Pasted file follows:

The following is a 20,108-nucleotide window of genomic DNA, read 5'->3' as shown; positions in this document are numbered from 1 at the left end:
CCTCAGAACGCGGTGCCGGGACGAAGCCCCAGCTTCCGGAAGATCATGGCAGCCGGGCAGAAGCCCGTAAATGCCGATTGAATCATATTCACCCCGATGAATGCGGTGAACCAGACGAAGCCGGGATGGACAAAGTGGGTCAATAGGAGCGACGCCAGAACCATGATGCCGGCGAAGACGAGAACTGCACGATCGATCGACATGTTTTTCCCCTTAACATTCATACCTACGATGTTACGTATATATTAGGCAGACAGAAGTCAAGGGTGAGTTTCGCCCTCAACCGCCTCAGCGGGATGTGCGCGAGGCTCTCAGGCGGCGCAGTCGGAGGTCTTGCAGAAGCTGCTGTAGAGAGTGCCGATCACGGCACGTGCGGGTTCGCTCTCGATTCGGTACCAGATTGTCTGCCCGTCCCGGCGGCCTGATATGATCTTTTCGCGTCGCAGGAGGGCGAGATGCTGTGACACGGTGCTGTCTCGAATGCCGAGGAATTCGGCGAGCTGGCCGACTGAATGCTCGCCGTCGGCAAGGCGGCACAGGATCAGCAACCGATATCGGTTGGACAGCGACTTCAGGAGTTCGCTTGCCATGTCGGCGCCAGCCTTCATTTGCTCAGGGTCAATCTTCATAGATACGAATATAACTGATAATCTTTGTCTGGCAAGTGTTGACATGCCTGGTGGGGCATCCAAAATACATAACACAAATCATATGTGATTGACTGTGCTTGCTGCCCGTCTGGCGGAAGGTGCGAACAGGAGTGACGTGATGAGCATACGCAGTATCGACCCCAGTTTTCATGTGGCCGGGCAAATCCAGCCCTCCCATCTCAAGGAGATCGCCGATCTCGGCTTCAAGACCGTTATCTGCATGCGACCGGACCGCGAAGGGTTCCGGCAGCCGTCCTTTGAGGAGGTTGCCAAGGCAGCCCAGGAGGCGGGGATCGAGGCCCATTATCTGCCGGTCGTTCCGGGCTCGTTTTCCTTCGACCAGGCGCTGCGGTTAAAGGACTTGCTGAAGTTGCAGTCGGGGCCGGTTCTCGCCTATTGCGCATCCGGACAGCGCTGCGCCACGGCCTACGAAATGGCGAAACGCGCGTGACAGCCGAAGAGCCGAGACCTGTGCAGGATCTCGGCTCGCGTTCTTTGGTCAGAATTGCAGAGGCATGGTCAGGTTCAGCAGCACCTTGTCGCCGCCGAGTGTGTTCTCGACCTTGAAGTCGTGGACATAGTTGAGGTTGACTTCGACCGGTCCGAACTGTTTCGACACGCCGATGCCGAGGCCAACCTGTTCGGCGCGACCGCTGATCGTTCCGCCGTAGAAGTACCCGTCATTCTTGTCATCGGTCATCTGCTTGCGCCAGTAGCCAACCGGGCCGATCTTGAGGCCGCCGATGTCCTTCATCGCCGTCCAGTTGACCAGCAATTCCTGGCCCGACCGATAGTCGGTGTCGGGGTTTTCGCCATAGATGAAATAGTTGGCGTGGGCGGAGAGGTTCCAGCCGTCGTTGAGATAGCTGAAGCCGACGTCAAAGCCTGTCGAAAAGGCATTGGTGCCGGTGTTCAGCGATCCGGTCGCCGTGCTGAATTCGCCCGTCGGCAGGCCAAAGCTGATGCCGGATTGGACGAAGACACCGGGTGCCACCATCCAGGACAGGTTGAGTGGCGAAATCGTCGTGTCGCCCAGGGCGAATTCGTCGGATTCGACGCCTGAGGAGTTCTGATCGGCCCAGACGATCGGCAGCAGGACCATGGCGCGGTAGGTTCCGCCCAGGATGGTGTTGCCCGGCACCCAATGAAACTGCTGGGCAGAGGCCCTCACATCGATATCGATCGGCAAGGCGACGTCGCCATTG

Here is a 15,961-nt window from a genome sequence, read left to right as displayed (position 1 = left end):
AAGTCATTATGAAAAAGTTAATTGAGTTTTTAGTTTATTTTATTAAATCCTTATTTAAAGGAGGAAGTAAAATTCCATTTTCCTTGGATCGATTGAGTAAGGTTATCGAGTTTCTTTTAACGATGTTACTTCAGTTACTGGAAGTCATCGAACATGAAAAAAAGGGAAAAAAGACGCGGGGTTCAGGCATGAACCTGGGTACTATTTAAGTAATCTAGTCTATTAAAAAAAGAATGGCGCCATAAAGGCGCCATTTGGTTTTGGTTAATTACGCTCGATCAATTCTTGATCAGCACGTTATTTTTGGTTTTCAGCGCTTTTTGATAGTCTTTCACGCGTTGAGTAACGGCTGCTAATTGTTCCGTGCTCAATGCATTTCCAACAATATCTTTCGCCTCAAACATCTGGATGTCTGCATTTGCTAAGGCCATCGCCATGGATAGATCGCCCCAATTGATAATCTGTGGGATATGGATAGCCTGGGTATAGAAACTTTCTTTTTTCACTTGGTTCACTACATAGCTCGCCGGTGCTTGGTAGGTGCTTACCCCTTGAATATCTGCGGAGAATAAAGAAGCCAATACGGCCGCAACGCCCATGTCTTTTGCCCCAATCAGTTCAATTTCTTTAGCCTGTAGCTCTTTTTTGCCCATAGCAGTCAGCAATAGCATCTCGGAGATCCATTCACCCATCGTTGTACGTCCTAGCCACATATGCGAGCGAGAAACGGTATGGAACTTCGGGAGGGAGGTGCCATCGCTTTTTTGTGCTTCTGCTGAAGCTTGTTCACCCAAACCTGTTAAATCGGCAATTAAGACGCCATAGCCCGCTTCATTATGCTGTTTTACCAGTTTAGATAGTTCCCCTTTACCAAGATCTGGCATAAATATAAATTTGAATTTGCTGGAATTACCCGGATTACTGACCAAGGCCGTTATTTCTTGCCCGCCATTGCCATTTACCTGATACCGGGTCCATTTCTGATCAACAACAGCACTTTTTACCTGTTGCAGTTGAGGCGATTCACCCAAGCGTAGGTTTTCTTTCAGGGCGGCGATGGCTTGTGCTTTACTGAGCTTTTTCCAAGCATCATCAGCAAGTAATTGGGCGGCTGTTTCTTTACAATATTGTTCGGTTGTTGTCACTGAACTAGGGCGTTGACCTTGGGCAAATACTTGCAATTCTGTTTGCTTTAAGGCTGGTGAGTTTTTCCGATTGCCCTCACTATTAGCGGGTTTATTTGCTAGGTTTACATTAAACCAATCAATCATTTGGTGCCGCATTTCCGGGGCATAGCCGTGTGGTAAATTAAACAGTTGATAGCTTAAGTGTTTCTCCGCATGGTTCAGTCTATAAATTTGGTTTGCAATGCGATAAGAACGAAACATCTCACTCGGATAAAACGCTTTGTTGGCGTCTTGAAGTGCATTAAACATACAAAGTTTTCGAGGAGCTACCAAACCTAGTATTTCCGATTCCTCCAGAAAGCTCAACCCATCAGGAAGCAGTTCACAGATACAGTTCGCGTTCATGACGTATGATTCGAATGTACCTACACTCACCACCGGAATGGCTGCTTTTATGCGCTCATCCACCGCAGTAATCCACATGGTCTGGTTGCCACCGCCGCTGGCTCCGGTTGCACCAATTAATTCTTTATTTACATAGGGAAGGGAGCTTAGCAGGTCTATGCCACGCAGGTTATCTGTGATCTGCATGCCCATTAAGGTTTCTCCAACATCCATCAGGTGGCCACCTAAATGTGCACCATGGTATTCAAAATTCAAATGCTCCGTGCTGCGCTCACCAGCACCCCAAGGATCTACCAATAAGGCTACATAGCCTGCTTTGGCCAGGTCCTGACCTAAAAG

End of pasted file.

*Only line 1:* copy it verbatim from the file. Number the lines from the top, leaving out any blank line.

The following is a 20,108-nucleotide window of genomic DNA, read 5'->3' as shown; positions in this document are numbered from 1 at the left end: